Every body cell of an animal or human being contains the same complete set of genes. In theory any of these cells can be used to start a new embryo. The technique has been employed in the case of frogs. The nucleus is taken out of a body cell of a frog and implanted in an enucleated frog's egg. The resulting egg cell is stimulated to develop into a normal frog, and will be an exact copy of that frog which (...) provided the nucleus with all the genetic information. In normal sexual reproduction, two parents each contribute half their genes, but in the case of cloning, one parent passes on all his or her genes. (shrink)
Recent statistics in South Africa shows that women mostly experience poverty as compared to their male counterparts. In the context of the experience of poverty by women, several Old Testament scholars have convincingly explored the theme of poverty in the Hebrew Bible. In her contextual rereading of the Naomi-Ruth Story, Madipoane Masenya links the issue of poverty to the theme of land. Also, from the historical-critical and partly, the contextual approach to ancient texts, Esias E. Meyer argues that Leviticus (...) 25:8-55 holds liberating possibilities for women who are invisible in such a text. Based on the argument made by the preceding scholars, firstly, this article argues that in the context from which the texts of Ruth 4 and Leviticus 25:8-55 emerged, some women were both landless and poor. Secondly, it is argued in this article that the context of these texts carries a striking resemblance to the situation of women in modern South Africa, as many women do not own productive land and are poor. Thirdly, this article poses the question: What implications do the ideologies of Ernesto 'Che' Guevara and the hermeneutical approach of Fernando F. Segovia to ancient texts bear on the reading of Ruth 4 and Leviticus 25:8-55 in South Africa? (shrink)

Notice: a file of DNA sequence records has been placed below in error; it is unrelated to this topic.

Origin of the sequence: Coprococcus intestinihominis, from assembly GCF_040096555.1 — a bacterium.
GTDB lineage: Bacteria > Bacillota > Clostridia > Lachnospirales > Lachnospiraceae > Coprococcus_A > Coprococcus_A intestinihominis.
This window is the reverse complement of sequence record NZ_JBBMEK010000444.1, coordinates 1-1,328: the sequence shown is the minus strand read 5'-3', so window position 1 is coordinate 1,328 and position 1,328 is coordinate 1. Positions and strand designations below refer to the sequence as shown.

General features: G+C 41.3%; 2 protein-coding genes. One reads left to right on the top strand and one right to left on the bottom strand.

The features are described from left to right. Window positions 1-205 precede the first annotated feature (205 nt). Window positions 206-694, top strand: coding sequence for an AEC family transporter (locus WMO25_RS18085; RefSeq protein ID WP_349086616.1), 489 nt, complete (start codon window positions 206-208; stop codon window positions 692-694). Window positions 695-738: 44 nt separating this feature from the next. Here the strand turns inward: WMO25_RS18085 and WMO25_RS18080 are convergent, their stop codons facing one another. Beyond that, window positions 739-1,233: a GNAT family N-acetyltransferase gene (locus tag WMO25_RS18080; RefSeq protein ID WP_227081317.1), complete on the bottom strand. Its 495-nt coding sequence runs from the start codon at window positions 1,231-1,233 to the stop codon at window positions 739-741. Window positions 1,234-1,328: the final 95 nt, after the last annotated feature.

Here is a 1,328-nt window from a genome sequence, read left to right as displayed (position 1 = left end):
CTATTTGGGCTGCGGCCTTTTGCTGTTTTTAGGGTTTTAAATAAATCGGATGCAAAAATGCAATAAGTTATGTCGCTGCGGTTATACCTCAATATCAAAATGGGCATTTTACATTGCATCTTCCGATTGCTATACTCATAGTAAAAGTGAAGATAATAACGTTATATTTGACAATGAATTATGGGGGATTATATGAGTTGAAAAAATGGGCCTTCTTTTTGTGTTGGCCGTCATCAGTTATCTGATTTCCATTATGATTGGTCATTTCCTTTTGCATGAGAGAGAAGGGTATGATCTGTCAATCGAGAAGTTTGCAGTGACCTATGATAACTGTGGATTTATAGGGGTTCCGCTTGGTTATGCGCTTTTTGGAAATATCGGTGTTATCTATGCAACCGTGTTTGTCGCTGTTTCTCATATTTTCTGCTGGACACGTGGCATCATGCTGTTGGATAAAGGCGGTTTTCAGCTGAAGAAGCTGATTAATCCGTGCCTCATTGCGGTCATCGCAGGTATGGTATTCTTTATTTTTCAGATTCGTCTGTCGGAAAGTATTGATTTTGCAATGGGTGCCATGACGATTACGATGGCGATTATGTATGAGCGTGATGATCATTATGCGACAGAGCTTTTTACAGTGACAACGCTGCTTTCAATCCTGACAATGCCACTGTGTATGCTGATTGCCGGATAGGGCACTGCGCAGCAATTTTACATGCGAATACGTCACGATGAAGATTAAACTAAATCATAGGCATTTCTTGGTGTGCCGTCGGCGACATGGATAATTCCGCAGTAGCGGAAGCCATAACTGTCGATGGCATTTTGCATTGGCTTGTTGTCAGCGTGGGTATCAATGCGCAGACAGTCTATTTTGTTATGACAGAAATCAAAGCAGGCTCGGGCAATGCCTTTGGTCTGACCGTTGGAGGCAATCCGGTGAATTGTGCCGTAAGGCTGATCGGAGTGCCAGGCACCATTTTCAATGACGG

This article is a defence of the Fact-Value distinction against considerations brought up by Ruth Anna Putnam in three articles in Philosophy, especially her ‘Perceiving Facts and Values’ January 1998. I defend metaphysical realism about facts and anti-realism about values against Putnam' intermediate position about both and I relate the matter to the logic of imperatives. The motivations of scientists or historians to select fields of investigation are irrelevant to the objectivity of their hypotheses, and so is the goodness (...) or badness of the social consequences of their work though these may affect their motivations. (shrink)